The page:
WALLA WALLA -- Today is World Aids Day and much has changed for those afflicted with HIV since a day of recognition was established in 1988.
Then, a young adult diagnosed with AIDS typically survived less than one year, according to the National Institute of Health.
Today, a similar person can expect to live to age 70 or beyond if diagnosed early, gets appropriate therapy and can tolerate the drugs and their side effects, the federal agency said. About 30 antiretroviral drugs and drug combinations are now available to suppress HIV infection.
Such pharmaceutical therapy has been a game changer for today's HIV sufferers, said David Kerns, HIV Prevention Services Manager with Washington state's Department of Health. "But AIDS is still here."
More than 10,000 people in this state live with the disease, according to the DOH. The rate of newly-diagnosed cases has remained steady since 2005, with a average of 570 new cases a year. Gay and bisexual men continue to be most affected by the HIV epidemic in Washington.
"We've done a good job of keeping it stable, but if we want to see that number drop, we need to try a new approach," Kerns said.
On Jan. 1, the Department of Health will centralize HIV service delivery, replacing a six-region system that's been in place since 1988. The change is a result of a bill passed in 2010.
The new plan saves the state money by cutting out regional coordinators while retaining care and access to medications for those living with and at most risk for the disease, officials said.
"HIV is devastating to people and families, and there's more work to do to prevent it," said state Secretary of Health, Mary Selecky. "We've got to make sure we keep providing services for people who are infected and at highest risk for becoming infected, which will help reduce the number of new HIV cases in Washington."
The new system allows county governments and community health organizations to bid to be providers of local HIV services, said Jill Dickey, director of Blue Mountain Heart to Heart.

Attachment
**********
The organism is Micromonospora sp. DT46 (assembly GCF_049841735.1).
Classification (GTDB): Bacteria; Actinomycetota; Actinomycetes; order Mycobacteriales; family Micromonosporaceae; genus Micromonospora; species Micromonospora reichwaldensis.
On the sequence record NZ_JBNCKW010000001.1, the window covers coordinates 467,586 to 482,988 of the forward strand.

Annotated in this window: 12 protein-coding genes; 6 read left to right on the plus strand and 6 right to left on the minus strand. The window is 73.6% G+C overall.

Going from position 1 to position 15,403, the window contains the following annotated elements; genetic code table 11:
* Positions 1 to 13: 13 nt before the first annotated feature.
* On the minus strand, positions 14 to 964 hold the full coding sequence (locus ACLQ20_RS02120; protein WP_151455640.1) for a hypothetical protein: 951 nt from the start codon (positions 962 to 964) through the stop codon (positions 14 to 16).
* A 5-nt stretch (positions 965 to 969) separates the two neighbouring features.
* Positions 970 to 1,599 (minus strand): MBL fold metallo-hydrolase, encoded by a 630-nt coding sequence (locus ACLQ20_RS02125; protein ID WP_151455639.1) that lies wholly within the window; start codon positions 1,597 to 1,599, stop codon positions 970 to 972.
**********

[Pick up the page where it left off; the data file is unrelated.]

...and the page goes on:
That nonprofit agency has provided HIV and Hepatitis C support and education in Walla Walla and Columbia counties since 1991. Programs include prevention, Latino outreach and a syringe exchange program.
Heart to Heart's contract to do so is "very likely" to continue under the state's new service model, Dickey said.
But not without a loss of about $10,000 in funding, she predicted. "What it means overall, based on where people tested positive for HIV, that will decide which county gets the money for that person."
Funding prior to the start of 2011 has been more fluid and individual-based, Dickey explained, and now it will be a cut-and-dried formula. "They call it the parity model, but we may end up serving more people here than were diagnosed here."
That can happen, for example, when someone gets diagnosed in, say. Seattle, then decides to move back here for family support, she said. "They are following the epidemic, it's not based on true costs."
However, if one is comparing numbers, there are 37 people living with HIV in this area, while King County has 6,500, Kerns noted.
Clients are not going to see changes in services, Dickey emphasized. "We'll still be able to provide food, rental assistance, emergency utility assistance and (nutritional) supplements."
She and her staff will have to begin turning over rocks, however, to find ways to replace reduced state funding. That may result in salary and benefit hits, as well as furlough days, she said. "In this economy, it is a hard time for all nonprofits and local donations are down."
Sheila Hagar can be reached at email@example.com or 526-8322.
Vigil set for tonight
In marking World Aids Day, Blue Mountain Heart to Heart will sponsor a candlelight vigil, beginning at 5:30 p.m.. at Land Title Plaza on Main Street.
At 6:30 p.m., participants will walk to First Congregational Church, 73 S. Palouse St., for a presentation of international speakers and dancers.
For more information call 529-4744.